Nell’s Corner: Nourishing Yourself + Baby for an Optimal Pregnancy


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And, no, eating “three daily servings of dairy for calcium” needn’t be part of the picture.

How does one stay fit, lean and healthy during this incredible time of life while ensuring that baby’s getting what he or she needs for optimal development?

When I first got the great news, I immediately began to wonder if I would need to change anything in my eating regime.

I felt completely confident that the way I eat is what allowed my own leaky gut to heal almost twenty years ago. But in all honesty, when another human came into the picture (and I’m not referring to my hubby,) it did give me pause to question whether or not there were any extras I’d need to add into the mix now that I have a little baby to nurture, growing inside my very belly!

Since my naturopath whose been my go-to doc for years is not an OB/GYN, I continued with my physician, whom I’ve been seeing for year,s for my regular women’s health exams. She had been completely fine for the annual routine.

But once I began her office’s prenatal care and regime of office visits, I soon learned that the advice I was given was exactly of the nature I’d expected it would be:

One hundred percent western, conservative, and quite frankly, outdated.  Kind of like reading the Weight Watchers Pamphlet my mom shared with me – the one which she used to lose her baby weight after I was born!

Some of the general recommendations included:

  • You can exercise; you can do light walking
  • Definitely get a flu shot
  • Take a baby aspirin daily – I later researched this out of curiosity, only to find that this can increase chance of pregnancy loss, congenital defects, and premature closure of a vessel in the fetus’s heart (1).  Thank goodness I don’t ever take that stuff!

However, my favorite pearls focused on those having to do with food:

  • Be sure to drink 2-3 cups of low fat or skim milk each day as great calcium sources to help with baby’s bone development
  • Definitely don’t eat wild tuna, but (this was fair enough; obviously eating anything with a high Mercury content is a bad idea, but it was followed up with) canned tuna is fine
  • Stay away from saturated fat, organ meats, skin, dark meat, and stick with lighter options such as chicken breast

I knew enough to know that these recommendations made no sense and that my back to basic, nutrient dense, approach that I’ve followed for years – which has kept me in tip top health and shape – would be at the very least, a solid foundation.

But was there anything extra I’d need to add?

I looked for a book, some research, a study but came up empty.  There just didn’t seem to be any more reasonable sources of information.

When in doubt… go right to the source!

I reached out to Dr Loren Cordain (2), my mentor of the past 15 years and asked him if we could hop on a quick call to cover some of the basics.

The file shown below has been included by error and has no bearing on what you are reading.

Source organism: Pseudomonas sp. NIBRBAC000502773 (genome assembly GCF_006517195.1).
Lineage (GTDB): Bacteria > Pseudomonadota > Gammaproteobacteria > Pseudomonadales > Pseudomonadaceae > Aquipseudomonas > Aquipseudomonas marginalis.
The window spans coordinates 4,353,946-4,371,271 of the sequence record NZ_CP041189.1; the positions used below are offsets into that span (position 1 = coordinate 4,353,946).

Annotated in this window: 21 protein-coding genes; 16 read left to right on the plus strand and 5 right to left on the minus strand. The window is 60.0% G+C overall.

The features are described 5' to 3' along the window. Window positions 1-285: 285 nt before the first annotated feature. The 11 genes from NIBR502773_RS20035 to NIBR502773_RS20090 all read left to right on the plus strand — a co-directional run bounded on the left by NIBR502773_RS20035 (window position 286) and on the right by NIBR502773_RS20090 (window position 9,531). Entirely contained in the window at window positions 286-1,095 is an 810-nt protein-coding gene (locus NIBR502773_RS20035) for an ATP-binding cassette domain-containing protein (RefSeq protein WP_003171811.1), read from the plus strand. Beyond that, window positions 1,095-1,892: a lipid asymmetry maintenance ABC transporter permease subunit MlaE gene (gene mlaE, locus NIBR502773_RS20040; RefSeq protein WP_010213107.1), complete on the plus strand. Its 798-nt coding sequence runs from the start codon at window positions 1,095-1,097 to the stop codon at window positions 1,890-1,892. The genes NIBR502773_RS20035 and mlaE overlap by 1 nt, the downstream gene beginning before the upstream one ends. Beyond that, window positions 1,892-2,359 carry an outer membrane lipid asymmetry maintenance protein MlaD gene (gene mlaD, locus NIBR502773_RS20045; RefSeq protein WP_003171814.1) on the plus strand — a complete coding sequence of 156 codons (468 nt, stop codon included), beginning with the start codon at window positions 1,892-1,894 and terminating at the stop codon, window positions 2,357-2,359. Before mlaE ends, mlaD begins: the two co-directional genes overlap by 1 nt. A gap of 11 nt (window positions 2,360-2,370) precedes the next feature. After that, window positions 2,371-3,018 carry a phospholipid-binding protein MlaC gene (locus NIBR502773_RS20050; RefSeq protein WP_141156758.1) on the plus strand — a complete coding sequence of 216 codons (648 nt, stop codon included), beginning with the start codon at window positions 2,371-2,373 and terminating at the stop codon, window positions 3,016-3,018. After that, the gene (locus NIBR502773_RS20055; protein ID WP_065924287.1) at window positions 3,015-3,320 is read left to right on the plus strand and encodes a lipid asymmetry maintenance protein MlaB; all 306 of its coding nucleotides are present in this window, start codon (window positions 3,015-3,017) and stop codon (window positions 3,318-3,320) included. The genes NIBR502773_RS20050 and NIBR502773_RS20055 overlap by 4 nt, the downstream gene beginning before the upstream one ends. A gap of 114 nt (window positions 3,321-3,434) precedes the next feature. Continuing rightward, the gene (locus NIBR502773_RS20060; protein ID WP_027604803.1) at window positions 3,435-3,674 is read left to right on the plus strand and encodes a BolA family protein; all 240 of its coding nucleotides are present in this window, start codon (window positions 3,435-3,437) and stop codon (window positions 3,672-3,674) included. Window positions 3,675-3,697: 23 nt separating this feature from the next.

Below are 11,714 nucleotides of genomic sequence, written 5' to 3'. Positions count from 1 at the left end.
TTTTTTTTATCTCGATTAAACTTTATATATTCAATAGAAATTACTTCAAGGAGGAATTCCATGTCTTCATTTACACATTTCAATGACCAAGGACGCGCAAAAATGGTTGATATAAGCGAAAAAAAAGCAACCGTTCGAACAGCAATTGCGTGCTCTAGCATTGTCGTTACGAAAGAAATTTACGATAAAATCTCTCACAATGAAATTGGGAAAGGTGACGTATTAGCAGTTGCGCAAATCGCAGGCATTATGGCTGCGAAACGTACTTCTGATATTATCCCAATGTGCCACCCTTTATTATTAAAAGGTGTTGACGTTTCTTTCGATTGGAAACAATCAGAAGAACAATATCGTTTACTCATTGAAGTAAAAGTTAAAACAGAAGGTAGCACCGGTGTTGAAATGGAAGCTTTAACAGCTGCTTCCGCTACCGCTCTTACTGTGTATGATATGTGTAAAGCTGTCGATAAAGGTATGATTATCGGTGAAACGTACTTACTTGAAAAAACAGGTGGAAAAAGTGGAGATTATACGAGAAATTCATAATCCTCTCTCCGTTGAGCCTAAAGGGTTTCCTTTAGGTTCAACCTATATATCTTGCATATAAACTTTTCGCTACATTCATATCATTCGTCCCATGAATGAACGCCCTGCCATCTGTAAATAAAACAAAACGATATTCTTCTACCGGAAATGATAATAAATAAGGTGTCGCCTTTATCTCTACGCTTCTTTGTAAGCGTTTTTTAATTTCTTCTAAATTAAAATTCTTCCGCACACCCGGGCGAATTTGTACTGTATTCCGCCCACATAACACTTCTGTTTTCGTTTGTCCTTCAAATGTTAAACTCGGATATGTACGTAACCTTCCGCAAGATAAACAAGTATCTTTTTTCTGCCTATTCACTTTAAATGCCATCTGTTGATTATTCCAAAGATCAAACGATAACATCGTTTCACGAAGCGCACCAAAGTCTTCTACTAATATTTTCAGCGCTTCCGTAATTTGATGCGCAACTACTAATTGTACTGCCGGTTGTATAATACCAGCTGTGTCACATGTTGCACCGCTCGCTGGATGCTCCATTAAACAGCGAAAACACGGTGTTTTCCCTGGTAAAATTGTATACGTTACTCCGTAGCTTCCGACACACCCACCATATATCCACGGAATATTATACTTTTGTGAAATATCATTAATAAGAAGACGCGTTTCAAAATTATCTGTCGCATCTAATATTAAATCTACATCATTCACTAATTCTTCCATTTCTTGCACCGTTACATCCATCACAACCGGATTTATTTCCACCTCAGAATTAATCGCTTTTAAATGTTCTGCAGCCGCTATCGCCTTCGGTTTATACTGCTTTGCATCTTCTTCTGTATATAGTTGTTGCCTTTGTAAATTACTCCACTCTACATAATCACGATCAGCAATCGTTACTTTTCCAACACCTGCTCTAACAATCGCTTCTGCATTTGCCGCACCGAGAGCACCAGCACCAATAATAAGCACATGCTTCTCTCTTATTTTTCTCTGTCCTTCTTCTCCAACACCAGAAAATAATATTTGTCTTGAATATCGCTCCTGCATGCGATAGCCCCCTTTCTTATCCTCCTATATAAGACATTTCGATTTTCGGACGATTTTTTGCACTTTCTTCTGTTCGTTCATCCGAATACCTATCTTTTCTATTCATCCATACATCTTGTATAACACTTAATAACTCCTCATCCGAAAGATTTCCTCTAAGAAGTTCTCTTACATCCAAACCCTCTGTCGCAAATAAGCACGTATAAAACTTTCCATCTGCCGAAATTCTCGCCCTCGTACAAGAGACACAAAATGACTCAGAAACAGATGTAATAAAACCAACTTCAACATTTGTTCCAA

Read on for what he had to say regarding the topic of eating properly for a healthy pregnancy, for mom and baby alike!

Q: Is there anything lacking in an authentic, modern day Paleo Diet in terms of promoting optimal fetal development while simultaneously supporting the health of the mother?

I don’t think that we have definitive answers to your question because “optimal fetal development” depends upon the interaction of genetic and environmental factors. As a pregnant mother, I suggest that you listen to your body first and foremost and follow your instincts and proclivities for foods. Many pregnant women have reported otherwise food preferences during this special time of life. My wife, Lorrie, had a special interest in high fat hamburger meat when she was pregnant with all three of our boys. This preference makes sense because higher protein diets can have adverse effects upon pregnancy and childbirth.

Q: What about the same old question about getting enough calcium; do we really need to alter the consumption of dairy, for example?

Part of the equation about pregnancy is that the placenta preferentially “steals” from the mother for the requirements of the developing fetus. Accordingly, mother’s calcium stores likely contribute to the developing fetus’s calcium requirements, regardless of mother’s calcium intake. For pregnant mothers, a good rule of thumb from an evolutionary perspective is to ingest a calcium to magnesium ratio of about 2:1. The calcium part of the 2:1 equation is not as difficult as the magnesium part. In the western world, we are awash in high calcium foods (milk, cheese, skim milk, yogurt, ice cream, ice milk, dried milk products, etc.). Typically, we tend to eat less high magnesium rich foods such as Swiss chard, spinach, parsley, kale, broccoli, acorn squash, daikon radish, turnips, parsnip, carrot, rutabaga, potato, blackberries, raspberries, strawberries, casaba melon, cantaloupe, watermelon, banana, papaya, kiwi fruit.

Q: How about folic acid or folate? Do all women really need to supplement and what’s the difference between the two? Who should take which?